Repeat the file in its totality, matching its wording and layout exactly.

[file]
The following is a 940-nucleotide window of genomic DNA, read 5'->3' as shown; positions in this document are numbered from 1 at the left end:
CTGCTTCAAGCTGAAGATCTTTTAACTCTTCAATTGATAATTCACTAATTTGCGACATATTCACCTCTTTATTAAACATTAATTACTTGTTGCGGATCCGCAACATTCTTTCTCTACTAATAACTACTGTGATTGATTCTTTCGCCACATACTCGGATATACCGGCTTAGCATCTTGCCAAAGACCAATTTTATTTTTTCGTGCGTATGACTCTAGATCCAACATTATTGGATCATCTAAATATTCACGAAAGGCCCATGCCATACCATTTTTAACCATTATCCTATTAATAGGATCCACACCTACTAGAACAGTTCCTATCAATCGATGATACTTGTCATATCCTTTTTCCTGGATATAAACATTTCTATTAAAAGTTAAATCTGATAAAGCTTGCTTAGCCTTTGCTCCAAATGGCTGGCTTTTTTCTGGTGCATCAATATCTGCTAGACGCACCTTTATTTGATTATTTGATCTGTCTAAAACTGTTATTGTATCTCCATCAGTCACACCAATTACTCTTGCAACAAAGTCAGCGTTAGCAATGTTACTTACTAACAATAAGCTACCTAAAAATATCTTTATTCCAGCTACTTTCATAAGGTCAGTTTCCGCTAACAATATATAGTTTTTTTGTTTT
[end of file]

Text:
The following is a 940-nucleotide window of genomic DNA, read 5'->3' as shown; positions in this document are numbered from 1 at the left end:
CTGCTTCAAGCTGAAGATCTTTTAACTCTTCAATTGATAATTCACTAATTTGCGACATATTCACCTCTTTATTAAACATTAATTACTTGTTGCGGATCCGCAACATTCTTTCTCTACTAATAACTACTGTGATTGATTCTTTCGCCACATACTCGGATATACCGGCTTAGCATCTTGCCAAAGACCAATTTTATTTTTTCGTGCGTATGACTCTAGATCCAACATTATTGGATCATCTAAATATTCACGAAAGGCCCATGCCATACCATTTTTAACCATTATCCTATTAATAGGATCCACACCTACTAGAACAGTTCCTATCAATCGATGATACTTGTCATATCCTTTTTCCTGGATATAAACATTTCTATTAAAAGTTAAATCTGATAAAGCTTGCTTAGCCTTTGCTCCAAATGGCTGGCTTTTTTCTGGTGCATCAATATCTGCTAGACGCACCTTTATTTGATTATTTGATCTGTCTAAAACTGTTATTGTATCTCCATCAGTCACACCAATTACTCTTGCAACAAAGTCAGCGTTAGCAATGTTACTTACTAACAATAAGCTACCTAAAAATATCTTTATTCCAGCTACTTTCATAAGGTCAGTTTCCGCTAACAATATATAGTTTTTTTGTTTT